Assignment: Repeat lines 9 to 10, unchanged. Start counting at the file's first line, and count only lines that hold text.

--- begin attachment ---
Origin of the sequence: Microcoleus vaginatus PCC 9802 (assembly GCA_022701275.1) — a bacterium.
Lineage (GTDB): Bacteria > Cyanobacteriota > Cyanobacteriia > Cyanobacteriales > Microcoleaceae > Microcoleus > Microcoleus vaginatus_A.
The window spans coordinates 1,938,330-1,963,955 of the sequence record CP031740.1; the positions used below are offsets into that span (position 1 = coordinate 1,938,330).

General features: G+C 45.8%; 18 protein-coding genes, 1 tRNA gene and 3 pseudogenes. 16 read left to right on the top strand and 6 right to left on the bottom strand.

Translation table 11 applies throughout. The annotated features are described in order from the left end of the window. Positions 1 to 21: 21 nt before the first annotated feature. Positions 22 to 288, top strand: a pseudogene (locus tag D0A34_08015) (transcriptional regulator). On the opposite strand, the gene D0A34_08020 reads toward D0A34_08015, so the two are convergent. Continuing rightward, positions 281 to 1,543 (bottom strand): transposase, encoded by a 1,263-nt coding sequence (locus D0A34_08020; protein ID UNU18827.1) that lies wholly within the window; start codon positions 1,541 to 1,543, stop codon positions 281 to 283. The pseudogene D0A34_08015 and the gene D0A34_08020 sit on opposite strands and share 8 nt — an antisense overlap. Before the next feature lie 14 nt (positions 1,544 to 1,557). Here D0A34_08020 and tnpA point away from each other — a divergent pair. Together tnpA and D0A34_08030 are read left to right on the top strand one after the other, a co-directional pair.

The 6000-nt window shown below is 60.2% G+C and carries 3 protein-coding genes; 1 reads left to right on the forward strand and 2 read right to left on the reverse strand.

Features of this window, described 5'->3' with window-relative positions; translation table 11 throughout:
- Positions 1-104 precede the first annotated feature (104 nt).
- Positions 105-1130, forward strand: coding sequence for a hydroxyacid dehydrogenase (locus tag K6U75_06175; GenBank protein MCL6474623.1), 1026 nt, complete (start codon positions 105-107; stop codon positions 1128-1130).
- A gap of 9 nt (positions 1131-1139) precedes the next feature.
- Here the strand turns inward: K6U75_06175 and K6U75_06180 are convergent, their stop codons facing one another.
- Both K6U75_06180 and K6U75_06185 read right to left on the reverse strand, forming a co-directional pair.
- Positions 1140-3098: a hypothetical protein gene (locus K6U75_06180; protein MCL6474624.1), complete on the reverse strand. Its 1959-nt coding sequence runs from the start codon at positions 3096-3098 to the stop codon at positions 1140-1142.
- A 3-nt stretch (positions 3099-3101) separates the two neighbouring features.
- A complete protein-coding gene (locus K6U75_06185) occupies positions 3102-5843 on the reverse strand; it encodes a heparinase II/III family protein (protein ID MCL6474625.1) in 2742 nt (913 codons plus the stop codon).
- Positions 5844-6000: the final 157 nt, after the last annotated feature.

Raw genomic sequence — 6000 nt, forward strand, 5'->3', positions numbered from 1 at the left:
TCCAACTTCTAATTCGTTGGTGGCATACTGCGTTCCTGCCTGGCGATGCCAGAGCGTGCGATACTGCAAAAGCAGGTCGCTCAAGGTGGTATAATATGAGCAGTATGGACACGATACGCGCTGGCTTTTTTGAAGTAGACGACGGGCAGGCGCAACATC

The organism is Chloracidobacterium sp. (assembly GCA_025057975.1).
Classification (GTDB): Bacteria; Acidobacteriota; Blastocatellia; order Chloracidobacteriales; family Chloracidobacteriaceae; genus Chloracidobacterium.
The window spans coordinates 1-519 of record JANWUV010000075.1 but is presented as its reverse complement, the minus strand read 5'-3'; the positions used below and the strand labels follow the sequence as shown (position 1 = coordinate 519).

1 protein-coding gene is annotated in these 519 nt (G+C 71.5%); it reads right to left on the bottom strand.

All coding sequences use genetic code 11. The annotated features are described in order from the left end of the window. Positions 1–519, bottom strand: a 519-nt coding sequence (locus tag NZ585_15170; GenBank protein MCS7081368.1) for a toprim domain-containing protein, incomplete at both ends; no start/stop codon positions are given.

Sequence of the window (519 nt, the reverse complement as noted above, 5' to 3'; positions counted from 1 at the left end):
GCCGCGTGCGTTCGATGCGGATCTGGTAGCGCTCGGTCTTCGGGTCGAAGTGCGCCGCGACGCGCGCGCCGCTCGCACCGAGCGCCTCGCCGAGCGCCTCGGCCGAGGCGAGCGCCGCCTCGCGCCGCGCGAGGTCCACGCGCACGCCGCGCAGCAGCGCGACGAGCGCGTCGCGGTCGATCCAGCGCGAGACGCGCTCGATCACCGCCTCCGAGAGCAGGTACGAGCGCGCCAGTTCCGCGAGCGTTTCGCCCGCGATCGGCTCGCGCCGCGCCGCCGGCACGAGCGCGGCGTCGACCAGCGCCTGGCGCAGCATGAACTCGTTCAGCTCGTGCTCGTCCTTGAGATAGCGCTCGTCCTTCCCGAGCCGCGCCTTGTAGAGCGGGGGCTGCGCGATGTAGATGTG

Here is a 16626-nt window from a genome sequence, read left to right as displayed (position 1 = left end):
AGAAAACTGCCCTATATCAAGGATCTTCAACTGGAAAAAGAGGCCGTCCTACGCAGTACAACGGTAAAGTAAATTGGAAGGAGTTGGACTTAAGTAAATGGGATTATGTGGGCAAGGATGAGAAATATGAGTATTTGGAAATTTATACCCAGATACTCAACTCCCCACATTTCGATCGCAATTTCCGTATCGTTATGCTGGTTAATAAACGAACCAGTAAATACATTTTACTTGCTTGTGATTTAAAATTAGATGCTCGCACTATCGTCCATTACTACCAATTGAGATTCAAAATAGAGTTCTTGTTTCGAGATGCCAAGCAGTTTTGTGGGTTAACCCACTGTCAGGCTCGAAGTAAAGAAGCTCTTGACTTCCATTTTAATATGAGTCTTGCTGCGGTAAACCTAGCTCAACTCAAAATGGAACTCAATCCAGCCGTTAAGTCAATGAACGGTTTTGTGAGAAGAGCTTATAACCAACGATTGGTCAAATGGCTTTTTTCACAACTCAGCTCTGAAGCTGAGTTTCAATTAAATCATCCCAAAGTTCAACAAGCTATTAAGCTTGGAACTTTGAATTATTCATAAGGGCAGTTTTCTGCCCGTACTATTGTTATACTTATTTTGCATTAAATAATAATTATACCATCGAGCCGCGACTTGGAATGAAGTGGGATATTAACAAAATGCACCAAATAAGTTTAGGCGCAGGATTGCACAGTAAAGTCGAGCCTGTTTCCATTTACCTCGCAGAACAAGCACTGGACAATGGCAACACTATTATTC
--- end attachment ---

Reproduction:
- Positions 105-1130, forward strand: coding sequence for a hydroxyacid dehydrogenase (locus tag K6U75_06175; GenBank protein MCL6474623.1), 1026 nt, complete (start codon positions 105-107; stop codon positions 1128-1130).
- A gap of 9 nt (positions 1131-1139) precedes the next feature.